This is a preview of subscription content, log in to check access.

Fig. 1
Fig. 2
Fig. 3

References

  1. Australian Bureau of Statistic (2006) Water use on Australian farms, 2005–06

    Google Scholar 

  2. Baggs EM, Rees RM, Castle K, Scott A, Smith KA, Vinten AJA (2002) Nitrous oxide release from soils receiving N-rich crop residues and paper mill sludge in eastern Scotland. Agric Ecosyst Environ 90:109–123, doi:10.1016/S0167-8809(01)00175-X

  3. Begum N, Guppy C, Herridge D, Schwenke G (2013) Influence of source and quality of plant residues on emissions of N2O and CO2 from a fertile, acidic. Black Vertisol. Biol Fertil Soils 50:499–506. doi:10.1007/s00374-013-0865-8

    Article  Google Scholar 

  4. Benjamini Y, Hochberg Y (1995) Controlling the false discovery rate: a practical and powerful approach to multiple testing. J R Stat Soc Ser B Methodol 57:289–300. doi:10.2307/2346101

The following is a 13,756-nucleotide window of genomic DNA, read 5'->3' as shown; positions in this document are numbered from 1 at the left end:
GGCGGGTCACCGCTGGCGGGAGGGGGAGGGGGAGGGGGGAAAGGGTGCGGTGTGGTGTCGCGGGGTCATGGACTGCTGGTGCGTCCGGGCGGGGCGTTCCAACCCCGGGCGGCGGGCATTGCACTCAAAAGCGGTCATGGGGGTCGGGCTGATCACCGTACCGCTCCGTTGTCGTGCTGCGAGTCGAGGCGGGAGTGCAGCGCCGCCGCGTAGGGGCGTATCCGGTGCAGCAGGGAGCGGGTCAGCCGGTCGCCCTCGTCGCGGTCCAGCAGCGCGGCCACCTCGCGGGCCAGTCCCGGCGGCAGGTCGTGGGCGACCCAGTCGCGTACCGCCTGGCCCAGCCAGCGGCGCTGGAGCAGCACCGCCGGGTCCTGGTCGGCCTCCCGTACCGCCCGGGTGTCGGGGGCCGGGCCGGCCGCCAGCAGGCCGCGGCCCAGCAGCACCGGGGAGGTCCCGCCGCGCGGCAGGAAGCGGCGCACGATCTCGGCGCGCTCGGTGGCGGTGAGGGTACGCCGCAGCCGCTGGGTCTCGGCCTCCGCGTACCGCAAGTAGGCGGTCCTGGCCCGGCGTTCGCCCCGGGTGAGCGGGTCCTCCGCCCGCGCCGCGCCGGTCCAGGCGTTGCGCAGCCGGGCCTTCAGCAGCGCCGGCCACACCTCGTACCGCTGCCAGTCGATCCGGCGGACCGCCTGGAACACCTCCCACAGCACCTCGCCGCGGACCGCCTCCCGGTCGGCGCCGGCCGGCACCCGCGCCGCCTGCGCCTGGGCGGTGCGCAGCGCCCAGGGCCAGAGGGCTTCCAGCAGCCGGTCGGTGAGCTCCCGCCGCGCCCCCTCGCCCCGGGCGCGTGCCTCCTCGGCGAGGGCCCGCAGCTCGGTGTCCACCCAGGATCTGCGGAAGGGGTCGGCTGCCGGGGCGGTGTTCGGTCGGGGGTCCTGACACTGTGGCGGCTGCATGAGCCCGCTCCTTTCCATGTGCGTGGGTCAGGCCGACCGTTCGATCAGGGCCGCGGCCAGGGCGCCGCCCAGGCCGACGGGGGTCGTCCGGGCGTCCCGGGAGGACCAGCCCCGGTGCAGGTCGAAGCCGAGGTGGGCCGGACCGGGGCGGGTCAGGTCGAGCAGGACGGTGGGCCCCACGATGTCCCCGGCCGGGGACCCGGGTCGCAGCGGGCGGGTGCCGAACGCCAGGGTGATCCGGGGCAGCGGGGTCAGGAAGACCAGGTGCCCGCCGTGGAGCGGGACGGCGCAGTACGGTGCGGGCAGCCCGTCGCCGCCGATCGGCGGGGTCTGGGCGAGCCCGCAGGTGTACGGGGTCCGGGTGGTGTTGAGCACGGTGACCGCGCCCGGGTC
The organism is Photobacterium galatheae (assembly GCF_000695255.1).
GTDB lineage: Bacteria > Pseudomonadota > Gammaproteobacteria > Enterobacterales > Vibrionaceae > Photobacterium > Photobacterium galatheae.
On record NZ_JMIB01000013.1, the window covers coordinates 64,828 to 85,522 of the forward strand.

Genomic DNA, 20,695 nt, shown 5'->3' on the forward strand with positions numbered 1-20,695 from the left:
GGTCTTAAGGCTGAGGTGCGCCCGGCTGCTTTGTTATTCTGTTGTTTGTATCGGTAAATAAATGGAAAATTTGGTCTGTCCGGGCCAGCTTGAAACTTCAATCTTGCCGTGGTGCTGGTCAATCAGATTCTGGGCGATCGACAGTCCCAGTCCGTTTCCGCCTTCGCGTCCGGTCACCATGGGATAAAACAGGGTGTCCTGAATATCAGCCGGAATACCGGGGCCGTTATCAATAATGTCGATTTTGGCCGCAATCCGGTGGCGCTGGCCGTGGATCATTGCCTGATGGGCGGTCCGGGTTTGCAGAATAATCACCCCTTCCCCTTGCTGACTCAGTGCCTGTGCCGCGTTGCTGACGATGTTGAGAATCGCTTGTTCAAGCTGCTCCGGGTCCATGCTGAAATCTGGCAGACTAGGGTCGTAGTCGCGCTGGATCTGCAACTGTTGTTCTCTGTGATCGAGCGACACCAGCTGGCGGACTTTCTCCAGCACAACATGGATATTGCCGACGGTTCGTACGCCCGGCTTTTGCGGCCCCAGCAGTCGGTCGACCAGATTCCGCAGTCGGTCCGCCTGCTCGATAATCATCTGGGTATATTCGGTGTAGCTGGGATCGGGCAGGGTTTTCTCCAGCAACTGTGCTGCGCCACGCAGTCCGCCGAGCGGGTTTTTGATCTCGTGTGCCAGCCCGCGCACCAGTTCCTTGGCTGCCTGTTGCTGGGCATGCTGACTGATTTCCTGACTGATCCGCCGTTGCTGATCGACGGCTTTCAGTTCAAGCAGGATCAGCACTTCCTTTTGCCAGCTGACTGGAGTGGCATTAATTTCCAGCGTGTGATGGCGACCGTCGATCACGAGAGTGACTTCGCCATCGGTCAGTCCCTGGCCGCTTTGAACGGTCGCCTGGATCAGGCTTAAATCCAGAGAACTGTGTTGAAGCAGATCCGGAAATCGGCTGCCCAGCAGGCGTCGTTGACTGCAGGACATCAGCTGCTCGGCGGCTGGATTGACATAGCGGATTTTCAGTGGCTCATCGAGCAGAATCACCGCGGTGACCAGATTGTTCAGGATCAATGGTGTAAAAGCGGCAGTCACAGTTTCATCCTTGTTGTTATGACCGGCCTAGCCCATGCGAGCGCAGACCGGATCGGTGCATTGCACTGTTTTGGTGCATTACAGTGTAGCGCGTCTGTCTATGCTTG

Google Scholar 

  5. Bernai M, Paredes C, Sanchez-Monedero M, Cegarra J (1998) Maturity and stability parameters of composts prepared with a wide range of organic wastes. Bioresour Technol 63:91–99

    Article  Google Scholar 

  6. Blagodatskaya Е, Zheng X, Blagodatsky S, Wiegl R, Dannenmann M, Butterbach-Bahl K (2014) Oxygen and substrate availability interactively control the temperature sensitivity of CO2 and N2O emission from soil. Biol Fertil Soils 50:775–783. doi:10.1007/s00374-014-0899-6

    CAS  Article  Google Scholar 

  7. Box GEP, Pierce DA (1970) Distribution of residual autocorrelations in autoregressive-integrated moving average time series models. J Am Stat Assoc 65:1509–1526. doi:10.1080/01621459.1970.10481180

    Article  Google Scholar 

  8. Ceotto E (2005) The issues of energy and carbon cycle: new perspectives for assessing the environmental impact of animal waste utilization. Bioresour Technol 96:191–196, doi:10.1016/j.biortech.2004.05.007